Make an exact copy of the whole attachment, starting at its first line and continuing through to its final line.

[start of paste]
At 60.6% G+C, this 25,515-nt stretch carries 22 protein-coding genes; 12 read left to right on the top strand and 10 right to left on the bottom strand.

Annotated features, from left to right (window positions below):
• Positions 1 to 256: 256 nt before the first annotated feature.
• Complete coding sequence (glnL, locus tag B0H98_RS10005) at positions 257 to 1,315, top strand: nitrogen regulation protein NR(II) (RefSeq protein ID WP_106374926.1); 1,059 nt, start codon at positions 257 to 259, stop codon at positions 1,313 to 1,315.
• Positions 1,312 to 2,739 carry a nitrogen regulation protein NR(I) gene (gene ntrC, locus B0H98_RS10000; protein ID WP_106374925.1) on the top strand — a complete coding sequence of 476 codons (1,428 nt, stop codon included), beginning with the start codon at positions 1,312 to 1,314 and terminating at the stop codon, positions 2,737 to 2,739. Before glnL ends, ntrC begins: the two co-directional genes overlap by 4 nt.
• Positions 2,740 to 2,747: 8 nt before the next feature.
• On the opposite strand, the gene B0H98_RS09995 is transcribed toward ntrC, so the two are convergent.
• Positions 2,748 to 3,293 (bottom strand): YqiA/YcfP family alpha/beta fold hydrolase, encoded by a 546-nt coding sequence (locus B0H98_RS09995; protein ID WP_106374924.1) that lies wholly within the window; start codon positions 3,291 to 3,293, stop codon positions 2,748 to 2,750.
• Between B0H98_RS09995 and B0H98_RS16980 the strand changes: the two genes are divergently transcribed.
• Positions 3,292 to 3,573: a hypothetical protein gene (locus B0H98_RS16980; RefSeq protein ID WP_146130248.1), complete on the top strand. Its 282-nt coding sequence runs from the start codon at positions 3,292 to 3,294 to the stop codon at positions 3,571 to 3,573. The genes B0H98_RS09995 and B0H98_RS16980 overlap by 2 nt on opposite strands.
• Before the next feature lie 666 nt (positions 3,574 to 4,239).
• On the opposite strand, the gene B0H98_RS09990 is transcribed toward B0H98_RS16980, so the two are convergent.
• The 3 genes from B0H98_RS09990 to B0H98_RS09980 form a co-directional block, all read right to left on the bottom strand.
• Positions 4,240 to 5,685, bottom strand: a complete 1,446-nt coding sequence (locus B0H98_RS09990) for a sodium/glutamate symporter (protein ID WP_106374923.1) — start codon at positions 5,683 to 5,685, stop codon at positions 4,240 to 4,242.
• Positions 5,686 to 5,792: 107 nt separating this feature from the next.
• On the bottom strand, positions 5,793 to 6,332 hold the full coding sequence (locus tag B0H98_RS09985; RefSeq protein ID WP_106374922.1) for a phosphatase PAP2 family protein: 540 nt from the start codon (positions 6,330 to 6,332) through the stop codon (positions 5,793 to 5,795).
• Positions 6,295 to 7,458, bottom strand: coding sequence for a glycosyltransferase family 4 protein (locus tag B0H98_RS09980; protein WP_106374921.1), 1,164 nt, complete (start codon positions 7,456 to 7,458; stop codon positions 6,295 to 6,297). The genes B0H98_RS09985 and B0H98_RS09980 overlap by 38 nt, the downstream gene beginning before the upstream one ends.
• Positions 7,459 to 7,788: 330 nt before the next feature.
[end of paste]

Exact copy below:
At 60.6% G+C, this 25,515-nt stretch carries 22 protein-coding genes; 12 read left to right on the top strand and 10 right to left on the bottom strand.

Annotated features, from left to right (window positions below):
• Positions 1 to 256: 256 nt before the first annotated feature.
• Complete coding sequence (glnL, locus tag B0H98_RS10005) at positions 257 to 1,315, top strand: nitrogen regulation protein NR(II) (RefSeq protein ID WP_106374926.1); 1,059 nt, start codon at positions 257 to 259, stop codon at positions 1,313 to 1,315.
• Positions 1,312 to 2,739 carry a nitrogen regulation protein NR(I) gene (gene ntrC, locus B0H98_RS10000; protein ID WP_106374925.1) on the top strand — a complete coding sequence of 476 codons (1,428 nt, stop codon included), beginning with the start codon at positions 1,312 to 1,314 and terminating at the stop codon, positions 2,737 to 2,739. Before glnL ends, ntrC begins: the two co-directional genes overlap by 4 nt.
• Positions 2,740 to 2,747: 8 nt before the next feature.
• On the opposite strand, the gene B0H98_RS09995 is transcribed toward ntrC, so the two are convergent.
• Positions 2,748 to 3,293 (bottom strand): YqiA/YcfP family alpha/beta fold hydrolase, encoded by a 546-nt coding sequence (locus B0H98_RS09995; protein ID WP_106374924.1) that lies wholly within the window; start codon positions 3,291 to 3,293, stop codon positions 2,748 to 2,750.
• Between B0H98_RS09995 and B0H98_RS16980 the strand changes: the two genes are divergently transcribed.
• Positions 3,292 to 3,573: a hypothetical protein gene (locus B0H98_RS16980; RefSeq protein ID WP_146130248.1), complete on the top strand. Its 282-nt coding sequence runs from the start codon at positions 3,292 to 3,294 to the stop codon at positions 3,571 to 3,573. The genes B0H98_RS09995 and B0H98_RS16980 overlap by 2 nt on opposite strands.
• Before the next feature lie 666 nt (positions 3,574 to 4,239).
• On the opposite strand, the gene B0H98_RS09990 is transcribed toward B0H98_RS16980, so the two are convergent.
• The 3 genes from B0H98_RS09990 to B0H98_RS09980 form a co-directional block, all read right to left on the bottom strand.
• Positions 4,240 to 5,685, bottom strand: a complete 1,446-nt coding sequence (locus B0H98_RS09990) for a sodium/glutamate symporter (protein ID WP_106374923.1) — start codon at positions 5,683 to 5,685, stop codon at positions 4,240 to 4,242.
• Positions 5,686 to 5,792: 107 nt separating this feature from the next.
• On the bottom strand, positions 5,793 to 6,332 hold the full coding sequence (locus tag B0H98_RS09985; RefSeq protein ID WP_106374922.1) for a phosphatase PAP2 family protein: 540 nt from the start codon (positions 6,330 to 6,332) through the stop codon (positions 5,793 to 5,795).
• Positions 6,295 to 7,458, bottom strand: coding sequence for a glycosyltransferase family 4 protein (locus tag B0H98_RS09980; protein WP_106374921.1), 1,164 nt, complete (start codon positions 7,456 to 7,458; stop codon positions 6,295 to 6,297). The genes B0H98_RS09985 and B0H98_RS09980 overlap by 38 nt, the downstream gene beginning before the upstream one ends.
• Positions 7,459 to 7,788: 330 nt before the next feature.